The Man Who Would Be King: Read an Interview with Years & Years' Olly Alexander - Beat Magazine

The Man Who Would Be King: Read an Interview with Years & Years’ Olly Alexander

Olly Alexander: what a man. Chat to the Years & Years frontperson about music and it feels, sometimes, like he’s simply one of us who’s accidentally ended up fronting an internationally successful pop juggernaut.

“There’s nothing I love more than a massive pop banger,” is the sort of thing he’ll say when he’s talking about music. “I think that’s just the sweetest thing in the universe.” Asked for examples, he’ll supply two Little Mix songs: ‘Black Magic‘ and ‘Shout Out To My Ex‘. He meets BEAT today in the semi-swank conservatory area of London’s Hoxton Hotel but last night he went to see Alexandra Burke in the touring version of Sister Act.

Continue chatting with him and you realise that after only a few years on the job, Olly Alexander already experiences life in a way we plebs cannot. For instance: he’s in the process of buying his mum a house (“it’s quite Harry Styles thing to do, but I’ll be in her good books for a while”). For instance: he’s been writing new tunes with solid gold hitmakers Julia Michaels (Justin Bieber, Selena Gomez), Justin Tranter (Britney Spears, Gwen Stefani) and recent Adele collaborator Greg Kurstin (“I basically told them, I want to write a Donna Summer song”). For instance: despite hitting Number One with ‘King’ and enjoying huge global success with songs like ‘Eyes Shut’, ‘Desire’ and ‘Shine’, with the world waiting for a second Years & Years album Olly continues to grapple with self-doubt.

“Anyway,” he eventually says, after a significant amount of preamble. “Have you got any hard-hitting questions?”

So is the second Years & Years album finished, or what?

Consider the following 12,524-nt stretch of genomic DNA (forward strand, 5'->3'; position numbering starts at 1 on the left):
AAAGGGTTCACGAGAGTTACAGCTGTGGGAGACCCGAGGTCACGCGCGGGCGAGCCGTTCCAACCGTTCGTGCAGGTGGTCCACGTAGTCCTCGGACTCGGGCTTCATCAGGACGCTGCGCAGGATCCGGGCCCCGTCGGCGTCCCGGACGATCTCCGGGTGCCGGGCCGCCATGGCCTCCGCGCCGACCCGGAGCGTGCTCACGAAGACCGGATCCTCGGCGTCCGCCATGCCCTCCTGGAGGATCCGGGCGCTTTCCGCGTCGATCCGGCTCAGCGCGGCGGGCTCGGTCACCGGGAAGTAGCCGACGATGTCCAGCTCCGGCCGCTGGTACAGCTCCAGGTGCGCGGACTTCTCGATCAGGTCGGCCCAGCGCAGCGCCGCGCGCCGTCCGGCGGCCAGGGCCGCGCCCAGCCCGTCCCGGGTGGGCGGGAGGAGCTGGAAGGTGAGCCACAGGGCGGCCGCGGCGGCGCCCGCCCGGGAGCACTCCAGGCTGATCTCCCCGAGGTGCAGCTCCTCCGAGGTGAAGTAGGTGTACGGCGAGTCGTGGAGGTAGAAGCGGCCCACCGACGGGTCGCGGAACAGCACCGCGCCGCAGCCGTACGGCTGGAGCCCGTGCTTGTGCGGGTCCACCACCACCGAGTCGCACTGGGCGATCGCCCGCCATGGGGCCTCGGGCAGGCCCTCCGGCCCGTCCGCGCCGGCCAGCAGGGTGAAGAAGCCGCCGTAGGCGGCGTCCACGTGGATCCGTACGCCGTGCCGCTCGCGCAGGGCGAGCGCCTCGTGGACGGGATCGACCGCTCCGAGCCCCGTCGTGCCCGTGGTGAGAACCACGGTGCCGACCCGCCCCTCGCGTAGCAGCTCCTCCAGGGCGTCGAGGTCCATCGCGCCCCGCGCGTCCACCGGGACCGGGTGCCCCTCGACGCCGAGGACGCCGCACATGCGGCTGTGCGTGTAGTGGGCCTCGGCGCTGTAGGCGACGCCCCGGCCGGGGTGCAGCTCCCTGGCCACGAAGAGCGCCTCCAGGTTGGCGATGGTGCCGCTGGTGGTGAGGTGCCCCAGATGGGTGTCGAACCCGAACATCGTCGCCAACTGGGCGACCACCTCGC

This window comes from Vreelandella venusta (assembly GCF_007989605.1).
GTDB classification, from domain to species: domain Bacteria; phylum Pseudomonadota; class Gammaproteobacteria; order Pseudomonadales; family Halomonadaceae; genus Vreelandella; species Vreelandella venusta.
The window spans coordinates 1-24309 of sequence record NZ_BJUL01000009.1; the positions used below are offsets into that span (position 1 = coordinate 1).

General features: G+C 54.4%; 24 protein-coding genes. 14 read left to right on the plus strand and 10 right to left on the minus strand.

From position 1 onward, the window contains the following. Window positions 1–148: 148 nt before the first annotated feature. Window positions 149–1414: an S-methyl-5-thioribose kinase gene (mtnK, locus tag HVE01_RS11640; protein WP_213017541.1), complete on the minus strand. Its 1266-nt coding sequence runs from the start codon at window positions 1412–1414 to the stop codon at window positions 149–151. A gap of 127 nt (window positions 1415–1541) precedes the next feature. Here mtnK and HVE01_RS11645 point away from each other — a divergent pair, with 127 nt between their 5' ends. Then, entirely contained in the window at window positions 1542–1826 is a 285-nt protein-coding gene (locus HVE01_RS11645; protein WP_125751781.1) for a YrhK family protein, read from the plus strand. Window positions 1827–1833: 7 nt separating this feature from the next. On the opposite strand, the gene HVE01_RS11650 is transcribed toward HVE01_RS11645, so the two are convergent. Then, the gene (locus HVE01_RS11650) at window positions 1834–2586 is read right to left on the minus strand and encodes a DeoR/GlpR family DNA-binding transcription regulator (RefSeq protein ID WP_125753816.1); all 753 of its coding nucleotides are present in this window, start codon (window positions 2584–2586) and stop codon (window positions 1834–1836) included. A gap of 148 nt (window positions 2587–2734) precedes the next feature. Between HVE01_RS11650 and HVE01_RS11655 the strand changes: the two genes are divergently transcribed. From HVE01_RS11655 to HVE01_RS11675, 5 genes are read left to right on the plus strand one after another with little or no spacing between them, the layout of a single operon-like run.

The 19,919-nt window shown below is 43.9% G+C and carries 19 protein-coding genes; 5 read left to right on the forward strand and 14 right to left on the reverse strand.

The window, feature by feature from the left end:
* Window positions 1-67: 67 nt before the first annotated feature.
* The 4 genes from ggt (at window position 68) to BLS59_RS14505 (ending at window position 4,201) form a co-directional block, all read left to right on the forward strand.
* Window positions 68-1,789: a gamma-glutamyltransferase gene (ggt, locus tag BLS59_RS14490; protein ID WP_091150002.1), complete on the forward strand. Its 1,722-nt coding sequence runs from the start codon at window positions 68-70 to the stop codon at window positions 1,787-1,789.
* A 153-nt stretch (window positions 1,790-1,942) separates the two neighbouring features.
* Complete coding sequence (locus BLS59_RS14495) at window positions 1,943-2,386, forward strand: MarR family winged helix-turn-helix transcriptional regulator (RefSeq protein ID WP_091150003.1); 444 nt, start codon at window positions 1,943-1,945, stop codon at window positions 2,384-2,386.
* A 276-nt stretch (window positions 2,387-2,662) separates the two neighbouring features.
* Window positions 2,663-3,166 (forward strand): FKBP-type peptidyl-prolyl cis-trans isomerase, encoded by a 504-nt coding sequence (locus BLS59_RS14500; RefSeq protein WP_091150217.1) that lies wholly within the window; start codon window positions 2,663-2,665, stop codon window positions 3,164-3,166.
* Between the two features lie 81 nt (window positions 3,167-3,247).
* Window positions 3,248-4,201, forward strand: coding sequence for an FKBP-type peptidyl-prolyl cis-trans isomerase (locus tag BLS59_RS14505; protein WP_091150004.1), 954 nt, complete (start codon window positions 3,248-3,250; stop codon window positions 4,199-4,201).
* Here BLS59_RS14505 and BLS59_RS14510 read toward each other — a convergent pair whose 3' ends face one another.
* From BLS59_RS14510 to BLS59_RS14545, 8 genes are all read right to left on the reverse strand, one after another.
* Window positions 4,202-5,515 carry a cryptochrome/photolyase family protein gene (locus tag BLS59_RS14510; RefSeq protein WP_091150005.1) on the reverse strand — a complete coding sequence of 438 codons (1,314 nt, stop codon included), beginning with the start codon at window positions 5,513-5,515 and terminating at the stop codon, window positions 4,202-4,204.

No. I’ve written a lot of songs and I think half will go on the album — but those songs aren’t finished. I’d say it’s 30% done.

Have you done any as good as ‘Shine’?
YES! Definitely one. But what’s good? Isn’t it subjective?

Looking at your Spotify plays, ‘King’ has about four times as many plays as any of your other songs. Is it difficult making new music when you know exactly what people want?
It’s an entirely new experience for me – you need to have a song that’s done well in order to feel stressed about repeating it. But I also think we’ll never have a song as big as ‘King’, so it’s fine. If I don’t say, ‘we have to top that’, I can feel a bit more chilled. We’ve done our big hit. I mean everybody only has, like, one good song, don’t they?

I mean, like, most acts. Don’t you think?

Have you told your label that you’ve already released your one good song?
They don’t know yet. I just think it’s impossible to know if something’s going to be a hit. We weren’t trying to make a hit in the first place, and we won’t try this time either. What I’m trying to say is that I think ‘King’ being a hit was an anomaly, in a sense. I just can’t imagine how we’d repeat that.

But having a Number One surely makes you more likely to have another — it’s not like winning the Lottery, where the odds are precisely the same the following week.
It does feel a bit like we won the Lottery though. I have no idea how it happened. That record was so tortured and drawn out and went through so many different phases. Now everyone’s like “oh, we always thought it would be a hit” but nobody actually thought that until it started getting played on the radio. It’s alright if you fuck up, though. I have to be okay with the fact that I might fuck it up. If you place super-high stakes on everything, which I definitely have done before, it can be quite mentally unbalancing. I’m more okay, now, with failure. And we’re all going to fail at something aren’t we? We’re going to die, that’s a failure if only of our organs. But I think I’ve made peace with that. Would you like some context?